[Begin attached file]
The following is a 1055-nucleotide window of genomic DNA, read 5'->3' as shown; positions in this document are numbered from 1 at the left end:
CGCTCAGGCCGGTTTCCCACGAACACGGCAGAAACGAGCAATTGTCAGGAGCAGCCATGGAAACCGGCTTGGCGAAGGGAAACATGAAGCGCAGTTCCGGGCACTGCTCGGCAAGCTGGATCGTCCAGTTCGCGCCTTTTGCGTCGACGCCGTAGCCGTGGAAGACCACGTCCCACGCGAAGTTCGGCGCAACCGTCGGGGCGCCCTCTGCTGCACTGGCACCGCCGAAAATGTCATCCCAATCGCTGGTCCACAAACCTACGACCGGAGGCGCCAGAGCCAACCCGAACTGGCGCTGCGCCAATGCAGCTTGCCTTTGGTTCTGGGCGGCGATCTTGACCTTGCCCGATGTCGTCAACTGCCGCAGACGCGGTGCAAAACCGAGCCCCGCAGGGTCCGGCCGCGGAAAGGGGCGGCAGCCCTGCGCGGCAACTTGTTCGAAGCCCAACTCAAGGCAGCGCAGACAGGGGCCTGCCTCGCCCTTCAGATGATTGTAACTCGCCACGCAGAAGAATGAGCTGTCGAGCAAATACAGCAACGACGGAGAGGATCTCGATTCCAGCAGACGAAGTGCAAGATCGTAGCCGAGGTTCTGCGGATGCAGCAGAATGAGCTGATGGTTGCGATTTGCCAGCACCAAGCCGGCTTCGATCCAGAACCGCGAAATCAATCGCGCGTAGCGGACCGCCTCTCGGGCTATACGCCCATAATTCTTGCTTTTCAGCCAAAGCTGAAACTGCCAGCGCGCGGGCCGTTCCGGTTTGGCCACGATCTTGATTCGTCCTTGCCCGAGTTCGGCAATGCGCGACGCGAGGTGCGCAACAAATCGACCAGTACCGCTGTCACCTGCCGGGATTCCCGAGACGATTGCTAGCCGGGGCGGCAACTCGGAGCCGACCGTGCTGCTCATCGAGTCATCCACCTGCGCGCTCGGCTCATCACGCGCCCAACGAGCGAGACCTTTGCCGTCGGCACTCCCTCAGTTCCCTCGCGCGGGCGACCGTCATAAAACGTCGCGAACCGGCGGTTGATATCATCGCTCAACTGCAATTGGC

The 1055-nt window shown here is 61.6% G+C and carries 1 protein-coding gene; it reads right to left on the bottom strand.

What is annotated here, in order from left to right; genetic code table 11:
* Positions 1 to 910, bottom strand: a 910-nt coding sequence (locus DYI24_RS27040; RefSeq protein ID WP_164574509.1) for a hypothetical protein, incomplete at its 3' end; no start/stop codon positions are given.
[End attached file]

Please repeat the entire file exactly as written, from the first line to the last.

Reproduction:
The following is a 1055-nucleotide window of genomic DNA, read 5'->3' as shown; positions in this document are numbered from 1 at the left end:
CGCTCAGGCCGGTTTCCCACGAACACGGCAGAAACGAGCAATTGTCAGGAGCAGCCATGGAAACCGGCTTGGCGAAGGGAAACATGAAGCGCAGTTCCGGGCACTGCTCGGCAAGCTGGATCGTCCAGTTCGCGCCTTTTGCGTCGACGCCGTAGCCGTGGAAGACCACGTCCCACGCGAAGTTCGGCGCAACCGTCGGGGCGCCCTCTGCTGCACTGGCACCGCCGAAAATGTCATCCCAATCGCTGGTCCACAAACCTACGACCGGAGGCGCCAGAGCCAACCCGAACTGGCGCTGCGCCAATGCAGCTTGCCTTTGGTTCTGGGCGGCGATCTTGACCTTGCCCGATGTCGTCAACTGCCGCAGACGCGGTGCAAAACCGAGCCCCGCAGGGTCCGGCCGCGGAAAGGGGCGGCAGCCCTGCGCGGCAACTTGTTCGAAGCCCAACTCAAGGCAGCGCAGACAGGGGCCTGCCTCGCCCTTCAGATGATTGTAACTCGCCACGCAGAAGAATGAGCTGTCGAGCAAATACAGCAACGACGGAGAGGATCTCGATTCCAGCAGACGAAGTGCAAGATCGTAGCCGAGGTTCTGCGGATGCAGCAGAATGAGCTGATGGTTGCGATTTGCCAGCACCAAGCCGGCTTCGATCCAGAACCGCGAAATCAATCGCGCGTAGCGGACCGCCTCTCGGGCTATACGCCCATAATTCTTGCTTTTCAGCCAAAGCTGAAACTGCCAGCGCGCGGGCCGTTCCGGTTTGGCCACGATCTTGATTCGTCCTTGCCCGAGTTCGGCAATGCGCGACGCGAGGTGCGCAACAAATCGACCAGTACCGCTGTCACCTGCCGGGATTCCCGAGACGATTGCTAGCCGGGGCGGCAACTCGGAGCCGACCGTGCTGCTCATCGAGTCATCCACCTGCGCGCTCGGCTCATCACGCGCCCAACGAGCGAGACCTTTGCCGTCGGCACTCCCTCAGTTCCCTCGCGCGGGCGACCGTCATAAAACGTCGCGAACCGGCGGTTGATATCATCGCTCAACTGCAATTGGC

The 1055-nt window shown here is 61.6% G+C and carries 1 protein-coding gene; it reads right to left on the bottom strand.

What is annotated here, in order from left to right; genetic code table 11:
* Positions 1 to 910, bottom strand: a 910-nt coding sequence (locus DYI24_RS27040; RefSeq protein ID WP_164574509.1) for a hypothetical protein, incomplete at its 3' end; no start/stop codon positions are given.